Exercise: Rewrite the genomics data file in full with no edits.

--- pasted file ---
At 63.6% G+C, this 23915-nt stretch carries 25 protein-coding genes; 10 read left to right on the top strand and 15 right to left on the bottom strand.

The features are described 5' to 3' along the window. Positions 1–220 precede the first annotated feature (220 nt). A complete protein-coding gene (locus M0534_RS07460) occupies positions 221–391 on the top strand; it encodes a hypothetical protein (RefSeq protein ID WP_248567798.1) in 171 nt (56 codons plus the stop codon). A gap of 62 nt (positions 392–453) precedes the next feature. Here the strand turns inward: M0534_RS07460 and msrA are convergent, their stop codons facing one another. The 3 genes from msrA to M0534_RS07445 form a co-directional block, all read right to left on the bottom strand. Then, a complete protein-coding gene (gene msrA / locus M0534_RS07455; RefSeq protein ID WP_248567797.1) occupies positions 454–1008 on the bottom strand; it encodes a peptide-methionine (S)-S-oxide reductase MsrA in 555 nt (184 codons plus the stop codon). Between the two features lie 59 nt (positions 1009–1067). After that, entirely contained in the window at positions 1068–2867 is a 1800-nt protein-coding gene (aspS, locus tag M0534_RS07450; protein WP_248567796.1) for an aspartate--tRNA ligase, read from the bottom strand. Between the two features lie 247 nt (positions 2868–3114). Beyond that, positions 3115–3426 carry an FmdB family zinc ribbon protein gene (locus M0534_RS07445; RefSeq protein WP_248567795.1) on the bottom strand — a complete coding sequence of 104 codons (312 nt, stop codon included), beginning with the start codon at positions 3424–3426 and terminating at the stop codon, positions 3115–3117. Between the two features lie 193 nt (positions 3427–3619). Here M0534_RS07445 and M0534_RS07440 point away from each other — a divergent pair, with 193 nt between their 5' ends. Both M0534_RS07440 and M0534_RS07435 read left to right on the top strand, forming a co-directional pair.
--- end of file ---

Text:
At 63.6% G+C, this 23915-nt stretch carries 25 protein-coding genes; 10 read left to right on the top strand and 15 right to left on the bottom strand.

The features are described 5' to 3' along the window. Positions 1–220 precede the first annotated feature (220 nt). A complete protein-coding gene (locus M0534_RS07460) occupies positions 221–391 on the top strand; it encodes a hypothetical protein (RefSeq protein ID WP_248567798.1) in 171 nt (56 codons plus the stop codon). A gap of 62 nt (positions 392–453) precedes the next feature. Here the strand turns inward: M0534_RS07460 and msrA are convergent, their stop codons facing one another. The 3 genes from msrA to M0534_RS07445 form a co-directional block, all read right to left on the bottom strand. Then, a complete protein-coding gene (gene msrA / locus M0534_RS07455; RefSeq protein ID WP_248567797.1) occupies positions 454–1008 on the bottom strand; it encodes a peptide-methionine (S)-S-oxide reductase MsrA in 555 nt (184 codons plus the stop codon). Between the two features lie 59 nt (positions 1009–1067). After that, entirely contained in the window at positions 1068–2867 is a 1800-nt protein-coding gene (aspS, locus tag M0534_RS07450; protein WP_248567796.1) for an aspartate--tRNA ligase, read from the bottom strand. Between the two features lie 247 nt (positions 2868–3114). Beyond that, positions 3115–3426 carry an FmdB family zinc ribbon protein gene (locus M0534_RS07445; RefSeq protein WP_248567795.1) on the bottom strand — a complete coding sequence of 104 codons (312 nt, stop codon included), beginning with the start codon at positions 3424–3426 and terminating at the stop codon, positions 3115–3117. Between the two features lie 193 nt (positions 3427–3619). Here M0534_RS07445 and M0534_RS07440 point away from each other — a divergent pair, with 193 nt between their 5' ends. Both M0534_RS07440 and M0534_RS07435 read left to right on the top strand, forming a co-directional pair.